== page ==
The World Bank Group-IMF Annual Meetings, which concluded this week, saw over 13,000 participants from 180 countries, including 171 ministers. It’s a good opportunity to take stock of where we are in global development today and renew our commiment. The overall picture is positive – global growth has improved over the past year and encouraging progress has been made in poverty reduction – but the world also faces many complex, interlinked challenges.
The Communique issued by the Development Committee reminded us of the multiple risks that we face. “Recent human losses and economic shocks caused by natural disasters, famine, conflict, and displacement demonstrate that hard-earned economic and social gains can easily be lost,” it warned, underscoring the importance of addressing these issues to achieve sustainable and inclusive growth.
With a renewed sense of urgency, my colleagues and I engaged in discussions with governments and development partners during the Annual Meetings to strengthen support for both low- and middle income countries that are struggling to manage fragility risks. We know that fragility is not a problem that exists in isolated corners of the world, and we need to respond in a much more comprehensive manner through stronger partnerships.
The diversity of fragile situations was highlighted at a high-level discussion on “Maximizing the World Bank Group’s Impact in Fragile and Conflict-affected Situations.” We gained important insights from the panel – featuring ministers from the Central African Republic (CAR), Colombia, Ukraine, and Afghanistan – each telling us of their experience and underscoring the need for tailored solutions. I was encouraged to hear that Recovery and Peacebuilding Assessments, jointly conducted by the Bank, United Nations and the European Union, had helped manage transitions in countries including CAR and Ukraine.
Forced displacement remained a high priority. At a meeting to assess progress made by the Global Concessional Financing Facility (GCFF), which helps middle-income countries such as Lebanon and Jordan manage the refugee crisis, Denmark, Canada and Norway pledged significant new support amounting to $80 million. Leaders of multilateral organizations and countries supporting and benefiting from the GCFF agreed that it had provided critical assistance to Syrian refugees and their host communities, but that continued support is urgently needed.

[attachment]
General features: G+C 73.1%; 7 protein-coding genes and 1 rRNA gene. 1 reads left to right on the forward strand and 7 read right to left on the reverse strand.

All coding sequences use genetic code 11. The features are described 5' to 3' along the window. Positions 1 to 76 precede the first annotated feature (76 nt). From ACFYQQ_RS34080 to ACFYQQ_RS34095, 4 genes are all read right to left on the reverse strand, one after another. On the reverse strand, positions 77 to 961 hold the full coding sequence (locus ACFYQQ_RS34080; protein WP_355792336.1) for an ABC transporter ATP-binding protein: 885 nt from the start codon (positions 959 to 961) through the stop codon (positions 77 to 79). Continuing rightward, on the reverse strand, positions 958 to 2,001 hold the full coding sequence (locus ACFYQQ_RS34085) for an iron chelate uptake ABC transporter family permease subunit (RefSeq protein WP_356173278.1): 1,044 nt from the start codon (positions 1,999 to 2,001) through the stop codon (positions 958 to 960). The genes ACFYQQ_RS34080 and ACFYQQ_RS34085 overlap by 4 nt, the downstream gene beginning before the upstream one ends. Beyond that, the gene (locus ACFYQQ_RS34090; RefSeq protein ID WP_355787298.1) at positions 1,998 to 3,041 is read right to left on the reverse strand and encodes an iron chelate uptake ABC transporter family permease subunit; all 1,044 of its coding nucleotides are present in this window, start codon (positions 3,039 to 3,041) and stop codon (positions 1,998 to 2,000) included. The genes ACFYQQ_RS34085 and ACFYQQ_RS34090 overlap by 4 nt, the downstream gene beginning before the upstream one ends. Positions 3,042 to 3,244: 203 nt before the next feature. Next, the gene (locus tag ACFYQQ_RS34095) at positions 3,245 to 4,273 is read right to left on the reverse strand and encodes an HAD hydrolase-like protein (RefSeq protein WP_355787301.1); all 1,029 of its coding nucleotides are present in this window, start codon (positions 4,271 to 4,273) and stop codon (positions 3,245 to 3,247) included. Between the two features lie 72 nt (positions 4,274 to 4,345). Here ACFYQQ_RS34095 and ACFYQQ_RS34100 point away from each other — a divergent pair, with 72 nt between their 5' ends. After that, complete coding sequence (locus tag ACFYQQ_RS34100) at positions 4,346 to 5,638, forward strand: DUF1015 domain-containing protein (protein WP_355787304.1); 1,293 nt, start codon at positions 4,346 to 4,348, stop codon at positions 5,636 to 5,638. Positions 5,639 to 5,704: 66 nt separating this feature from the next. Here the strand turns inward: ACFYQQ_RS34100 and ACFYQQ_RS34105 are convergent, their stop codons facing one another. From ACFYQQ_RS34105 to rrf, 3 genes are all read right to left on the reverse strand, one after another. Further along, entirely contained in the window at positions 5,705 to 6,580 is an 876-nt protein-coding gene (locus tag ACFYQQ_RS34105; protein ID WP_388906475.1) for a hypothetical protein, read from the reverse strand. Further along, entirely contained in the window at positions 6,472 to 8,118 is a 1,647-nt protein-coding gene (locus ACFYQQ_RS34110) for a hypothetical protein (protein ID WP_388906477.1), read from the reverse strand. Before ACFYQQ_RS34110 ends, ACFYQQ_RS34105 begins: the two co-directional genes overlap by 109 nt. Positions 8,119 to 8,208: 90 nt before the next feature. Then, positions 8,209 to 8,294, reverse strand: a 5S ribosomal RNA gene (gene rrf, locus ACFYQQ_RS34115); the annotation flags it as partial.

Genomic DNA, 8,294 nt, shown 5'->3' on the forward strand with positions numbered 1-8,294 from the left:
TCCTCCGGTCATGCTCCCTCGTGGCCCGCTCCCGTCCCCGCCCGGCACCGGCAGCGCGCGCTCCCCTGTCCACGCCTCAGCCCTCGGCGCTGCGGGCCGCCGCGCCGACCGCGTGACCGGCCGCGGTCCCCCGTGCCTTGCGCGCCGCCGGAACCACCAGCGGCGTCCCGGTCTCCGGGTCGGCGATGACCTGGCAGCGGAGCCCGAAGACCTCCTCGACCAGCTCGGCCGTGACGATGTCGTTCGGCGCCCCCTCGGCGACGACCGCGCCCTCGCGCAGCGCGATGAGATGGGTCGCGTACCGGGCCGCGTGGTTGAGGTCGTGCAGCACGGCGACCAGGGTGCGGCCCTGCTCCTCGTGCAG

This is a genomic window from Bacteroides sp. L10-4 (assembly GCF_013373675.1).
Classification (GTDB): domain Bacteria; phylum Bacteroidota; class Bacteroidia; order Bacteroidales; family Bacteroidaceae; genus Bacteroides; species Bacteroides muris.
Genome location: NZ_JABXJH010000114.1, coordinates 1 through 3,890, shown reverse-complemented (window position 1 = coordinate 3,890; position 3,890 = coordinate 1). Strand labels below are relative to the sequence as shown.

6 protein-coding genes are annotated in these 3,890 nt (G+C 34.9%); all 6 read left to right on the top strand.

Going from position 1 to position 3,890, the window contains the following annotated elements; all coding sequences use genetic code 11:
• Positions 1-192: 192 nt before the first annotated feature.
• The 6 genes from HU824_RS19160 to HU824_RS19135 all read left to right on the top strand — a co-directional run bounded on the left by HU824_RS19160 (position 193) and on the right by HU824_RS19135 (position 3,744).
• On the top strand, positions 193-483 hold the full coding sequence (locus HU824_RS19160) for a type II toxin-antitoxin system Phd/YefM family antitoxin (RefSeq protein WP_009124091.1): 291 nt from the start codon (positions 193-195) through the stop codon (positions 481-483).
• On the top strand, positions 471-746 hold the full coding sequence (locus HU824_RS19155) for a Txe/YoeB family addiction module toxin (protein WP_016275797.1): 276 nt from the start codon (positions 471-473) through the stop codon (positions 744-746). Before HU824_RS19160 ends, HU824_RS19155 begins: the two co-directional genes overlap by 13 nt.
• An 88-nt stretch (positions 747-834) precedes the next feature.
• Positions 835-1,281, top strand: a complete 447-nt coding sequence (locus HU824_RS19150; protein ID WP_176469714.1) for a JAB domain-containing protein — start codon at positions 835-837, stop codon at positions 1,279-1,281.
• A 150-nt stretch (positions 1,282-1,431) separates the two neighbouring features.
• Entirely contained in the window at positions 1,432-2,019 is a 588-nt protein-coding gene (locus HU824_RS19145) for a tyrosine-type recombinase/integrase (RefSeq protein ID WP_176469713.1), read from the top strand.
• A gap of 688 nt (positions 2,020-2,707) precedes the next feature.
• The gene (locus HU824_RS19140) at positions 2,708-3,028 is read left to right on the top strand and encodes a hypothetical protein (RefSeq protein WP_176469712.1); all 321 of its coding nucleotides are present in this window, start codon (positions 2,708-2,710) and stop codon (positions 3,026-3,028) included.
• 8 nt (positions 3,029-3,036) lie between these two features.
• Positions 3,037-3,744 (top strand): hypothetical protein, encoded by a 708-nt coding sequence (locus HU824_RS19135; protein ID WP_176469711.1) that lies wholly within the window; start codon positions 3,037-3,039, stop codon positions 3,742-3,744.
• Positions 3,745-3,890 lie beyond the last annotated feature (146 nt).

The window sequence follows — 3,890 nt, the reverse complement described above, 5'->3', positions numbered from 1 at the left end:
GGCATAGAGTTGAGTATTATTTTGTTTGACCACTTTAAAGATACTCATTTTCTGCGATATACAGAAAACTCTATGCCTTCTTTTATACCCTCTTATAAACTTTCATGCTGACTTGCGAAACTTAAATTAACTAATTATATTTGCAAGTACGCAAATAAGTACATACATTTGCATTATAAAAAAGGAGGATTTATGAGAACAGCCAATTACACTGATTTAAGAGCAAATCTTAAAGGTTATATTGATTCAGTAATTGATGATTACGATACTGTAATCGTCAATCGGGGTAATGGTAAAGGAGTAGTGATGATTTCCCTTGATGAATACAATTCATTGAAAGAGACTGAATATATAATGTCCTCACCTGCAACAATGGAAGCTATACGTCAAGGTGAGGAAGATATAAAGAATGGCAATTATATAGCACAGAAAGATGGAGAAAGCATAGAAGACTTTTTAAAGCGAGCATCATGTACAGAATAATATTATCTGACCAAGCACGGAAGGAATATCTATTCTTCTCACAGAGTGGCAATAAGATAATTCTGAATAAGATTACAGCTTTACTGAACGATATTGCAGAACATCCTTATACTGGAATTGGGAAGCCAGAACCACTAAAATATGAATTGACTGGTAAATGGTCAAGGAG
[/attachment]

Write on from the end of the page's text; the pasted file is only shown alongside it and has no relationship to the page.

In addition to forced displacement, economic migration has emerged as another distinct challenge. In response, seven Multi-lateral Development Banks (MDBs) launched a new coordination platform on economic migration and forced displacement in a meeting with G7 officials, to advance strategic priorities including improving data and evidence and strengthening technical assistance. Representatives of MDBs committed to enhance collaboration, utilizing their longstanding experience in sectoral work and poverty reduction.
With major conflicts tripling since 2010, the international community is now emphasizing the need to do more to prevent violent conflict. This was another focus for us at the Annual Meetings; over the past year, the Bank and the United Nations have worked on a joint study “Pathways for Peace – Inclusive Approaches to Preventing Violent Conflict” to better understand how development can contribute to prevention more effectively. We convened a high-level forum hosted by World Bank CEO Kristalina Georgieva and Achim Steiner, UNDP Administrator, moderated by Nancy Lindborg, President, United States Institute of Peace. Hassoumi Massaoudou, Minister of Finance, Niger, shared the successful experience of his country, in a discussion with representatives of Norway, Sweden, the Netherlands, France and Germany on how the international community can support country efforts. These discussions will inform the final report, to be published in early 2018, and help to emphasize prevention in preparing projects and programs going forward.
We should not underestimate the scale of the challenge that countries face today in realizing their aspirations, but the tremendous energy that infuses the Annual Meetings drives us to do more and do better, renewing our commitment to work together towards our goals to end poverty and boost shared prosperity. This year, on July 1, we began to implement our commitments under the 18th replenishment of the International Development Association – the Bank’s fund for the poorest – which doubled resources for low-income countries affected by fragility, conflict and violence to more than $14 billion. This will be an important focus of our work in the weeks and months ahead.